You may remember your impressionable years when you played in a sandbox in the park with other children. Think about whether you joined the other kids who were playing together, or if you sat alone with your new, shiny shovel and bucket. If it was the latter, your parents probably worried if you would be aloof and have a hard time making friends.
How about at work? Do you join your colleagues or stay to yourself? While staying to yourself and burying your head in the work that needs to be done may seem like the correct way to work, you may be labeled by your coworkers as a loner, antisocial, or even a snob. This is not how you want to be seen.
Be social, join your colleagues for lunch
Where I work we have a staff room where most of the employees gather to eat together. There we talk about current events. Anything from sports; local or worldwide news; family; and, yes, politics. We touch base. Laugh. We try not to talk about work, but that is sometimes unavoidable.
Sometimes I would prefer to eat lunch at my desk, rather than trudge to the staff room, but I know it’s important to interact with my colleagues. I don’t need to stay the whole hour we’re allotted for lunch, so I may eat and leave in half an hour. In this way, I get in a few laughs and engage in enough banter to remind my colleagues that I’m part of the team.
Be willing to help others
You’re buried with an assignment or two. You’d like to close your office door, if you have one, or retreat to another part of the building. How am I going to get all this work done, you wonder? One of your colleagues needs you to help her with a customer. You, after all, are the only expert in this area.
You have the option to tell your colleague that “there’s no way I can help you. I’ve got my own work to do.” But here’s the thing: when you’re working as a team, you don’t only have your own work. You are contributing to the overall goal of the company, and your work is merely a piece.
Am I suggesting you drop what you’re doing immediately all the time? No. There will be times when helping others can wait an hour, day, or even a week. This is when your ability to prioritize is important. One of my colleagues asked me if I could help his customer with a résumé. I told him I could in a few days. He and his customer were very grateful.
Deal effectively with conflict
For some reason a colleague has it in for you. You’re not sure why, but it’s obvious that there’s a conflict. You can ignore your colleague, react with anger, or take the high road and make an attempt to resolve it.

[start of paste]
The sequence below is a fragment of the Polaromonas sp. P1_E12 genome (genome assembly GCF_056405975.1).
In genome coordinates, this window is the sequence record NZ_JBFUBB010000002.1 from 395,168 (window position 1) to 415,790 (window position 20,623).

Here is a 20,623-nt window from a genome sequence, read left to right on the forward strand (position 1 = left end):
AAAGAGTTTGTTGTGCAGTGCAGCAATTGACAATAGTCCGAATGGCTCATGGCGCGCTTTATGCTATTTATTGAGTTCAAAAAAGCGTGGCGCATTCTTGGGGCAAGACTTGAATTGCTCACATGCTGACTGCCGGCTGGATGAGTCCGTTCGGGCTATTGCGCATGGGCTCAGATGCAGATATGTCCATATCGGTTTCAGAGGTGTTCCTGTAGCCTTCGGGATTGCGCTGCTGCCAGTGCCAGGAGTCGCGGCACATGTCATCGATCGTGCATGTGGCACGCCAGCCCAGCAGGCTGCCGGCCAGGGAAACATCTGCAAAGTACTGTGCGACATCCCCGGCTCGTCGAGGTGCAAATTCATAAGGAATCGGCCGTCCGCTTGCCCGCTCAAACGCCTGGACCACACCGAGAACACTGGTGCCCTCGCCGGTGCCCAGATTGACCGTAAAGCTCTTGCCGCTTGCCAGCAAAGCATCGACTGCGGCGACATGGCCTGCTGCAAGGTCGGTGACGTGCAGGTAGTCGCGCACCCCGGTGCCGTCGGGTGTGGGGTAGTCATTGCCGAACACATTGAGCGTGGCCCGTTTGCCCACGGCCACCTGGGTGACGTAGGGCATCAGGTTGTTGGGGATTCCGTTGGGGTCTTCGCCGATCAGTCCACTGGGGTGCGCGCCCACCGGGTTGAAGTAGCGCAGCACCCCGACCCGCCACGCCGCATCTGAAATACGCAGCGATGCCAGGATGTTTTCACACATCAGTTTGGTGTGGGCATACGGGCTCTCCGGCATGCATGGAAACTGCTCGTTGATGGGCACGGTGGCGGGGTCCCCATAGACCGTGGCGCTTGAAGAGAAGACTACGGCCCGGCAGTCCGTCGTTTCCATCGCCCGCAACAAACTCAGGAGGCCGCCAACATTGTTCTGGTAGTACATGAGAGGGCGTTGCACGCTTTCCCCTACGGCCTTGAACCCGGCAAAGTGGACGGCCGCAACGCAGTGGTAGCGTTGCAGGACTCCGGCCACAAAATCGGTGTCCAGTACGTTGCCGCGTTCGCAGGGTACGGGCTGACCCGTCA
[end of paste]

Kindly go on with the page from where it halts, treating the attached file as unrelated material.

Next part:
I recall a time when I didn’t make an effort to resolve a conflict between a colleague and myself. At first I was angry and willing to ignore her. Then I had a sense of uneasiness. Finally I was resigned to not speak with her at all. This went on for close to six months. To say I didn’t handle this well is untrue.
Another time I had a dispute with a colleague, but instead of letting it fester, I addressed it that day. “We should talk,” I told him. “I’d like that,” he said. I told him why I reacted with anger for what he had done. He explained how he misunderstood a procedure set in place. Wanting to be the bigger person, I apologized for my actions. Was I right or wrong? It didn’t matter. The very next day we were talking as if the incident never occurred.
I call one of my colleagues the peacekeeper, because when I tell him I’m disappointed with the behavior of another colleague, he’ll remind me that I need to let some things go. And he’s right; there are some issues that aren’t worth addressing. Some battles not worth fighting.
Accept others’ failures
Are you always right? Do you perform your duties without failure? Are you perfect? The answer to these questions is probably, “NO.” And if this is true, you’re not alone; no one is flawless. So why should you expect those you work with to be without flaws?
You will come across a boss who expects you to hand in perfect work. He may demand that you take on more work than humanly possible. In other words, he may be unrealistic in his expectations. Good bosses understand that their charges will commit errors, and occasionally will let them pass.
Don’t be too proud
There’s a reason why Pride is considered one of the most severe of the seven deadly sins. Of course a little pride is important, but when you feel you own every project or assignment and won’t let others contribute, you jeopardize the success of the team.
Have you ever felt that you were the only person who should be the leader of a project? I know the feeling. There was a project that I fought my boss to control to no avail. I realized I had to give up the project and let others contribute. I was proud and wanted the project for myself. I was that kid in the sandbox who wouldn’t share my shinny bucket and shovel.
Letting go of your pride may be difficult at first, but when you understand how important it is to let others contribute, so they can gain experience; you’ll see the bigger picture. This truly shows emotional intelligence (EQ). In addition, ask yourself if what you’re doing is necessarily right or the only way to do it.
What I’ve talked about in this post is the ability to get along with your colleagues and boss. Over and over I’ve spoken with job seekers who have lost their job due to personal conflict with the people with whom they work. Employers value more than ever the “soft” skill referred to interpersonal. Your ability to interact with your colleagues will take you places. Unable to work with others may lead you to talking with me…and I don’t want that.
Photo: Flickr, Maggie